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Radio Replies Second Volume - The Church and Peace
Celledoor.Com ^ | 1940 | Fathers Rumble & Carty

Posted on 04/17/2012 8:40:54 AM PDT by GonzoII

The Church and Peace

1204. Your Church seems to be "anti" every effort to give peace on earth and good will towards men in practice.

No one could write those words save one who has little or no knowledge of the attitude of the Catholic Church towards the problem of peace.

1205. Your Church is in a wonderful position to bring about peace, if it liked.

The Catholic Church could be in a wonderful position to do so, if only the nations would accept her advice and submit to her rulings. Don't forget that, at the beginning of the last war, the nations realized that the influence of the Catholic Church would be for peace, and that France, Russia, and England agreed with Italy to exclude any overtures for peace to be made by the Vatican, and to exclude the Vatican from any say in the terms of settlement after the war. If the nations won't have peace, they won't. But you cannot blame the Catholic Church to which they refused to listen.

1206. By preaching submission to lawful authority I take it that you mean we must submit to whatever conditions the pig-headed and obstinate few choose to impose upon us.

You are wrong. Civil rulers exceed the limits of their lawful authority when they violate the known law of God by their legislation. And in such cases, obedience is no longer due to them.

Where war is concerned, the Catholic Church says that no government has any right to declare war without just cause; and if a nation does so, those citizens who are aware of the injustice are guilty before God if they volunteer their services.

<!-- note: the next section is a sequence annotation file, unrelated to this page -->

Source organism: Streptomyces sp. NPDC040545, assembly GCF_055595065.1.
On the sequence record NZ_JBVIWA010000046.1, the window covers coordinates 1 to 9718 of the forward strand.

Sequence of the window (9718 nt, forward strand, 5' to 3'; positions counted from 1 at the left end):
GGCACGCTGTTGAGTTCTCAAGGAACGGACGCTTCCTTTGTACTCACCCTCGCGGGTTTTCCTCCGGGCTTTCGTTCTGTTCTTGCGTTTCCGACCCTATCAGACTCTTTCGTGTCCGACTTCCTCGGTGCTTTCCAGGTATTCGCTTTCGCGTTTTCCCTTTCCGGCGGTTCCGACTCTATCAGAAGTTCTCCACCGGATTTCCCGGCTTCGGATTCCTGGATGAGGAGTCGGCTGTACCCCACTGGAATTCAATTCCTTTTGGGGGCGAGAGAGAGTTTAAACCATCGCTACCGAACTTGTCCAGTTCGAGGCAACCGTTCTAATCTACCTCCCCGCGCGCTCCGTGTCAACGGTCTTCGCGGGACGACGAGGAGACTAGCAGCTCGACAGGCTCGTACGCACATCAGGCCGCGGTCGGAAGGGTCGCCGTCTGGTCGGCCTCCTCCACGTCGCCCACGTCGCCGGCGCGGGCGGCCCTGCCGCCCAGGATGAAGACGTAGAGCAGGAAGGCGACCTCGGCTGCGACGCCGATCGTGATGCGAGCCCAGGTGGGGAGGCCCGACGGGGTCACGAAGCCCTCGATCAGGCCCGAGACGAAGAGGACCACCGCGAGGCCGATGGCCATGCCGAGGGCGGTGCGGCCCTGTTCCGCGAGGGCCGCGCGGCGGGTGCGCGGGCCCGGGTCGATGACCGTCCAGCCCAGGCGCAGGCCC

1207. National authorities make wars and make the common herd do the fighting, and you say that we must submit.

You must not make me say what I do not say. I have just said that if a country is not justified in engaging in war, then citizens are not justified in volunteering their services if they are clearly aware that the cause is not just. If it be just to take up arms, then citizens have a duty to obey lawful authority and assist in the war. For example, if some other nation, without any just cause at all, were to invade our country, the government here would have the right to organize armed resistance. And the duty of defense would fall on all citizens according to their capacity, and in their proper spheres of action. The trouble with you is that you have only half formulated the problem to yourself, and come to conclusions based on inadequate views.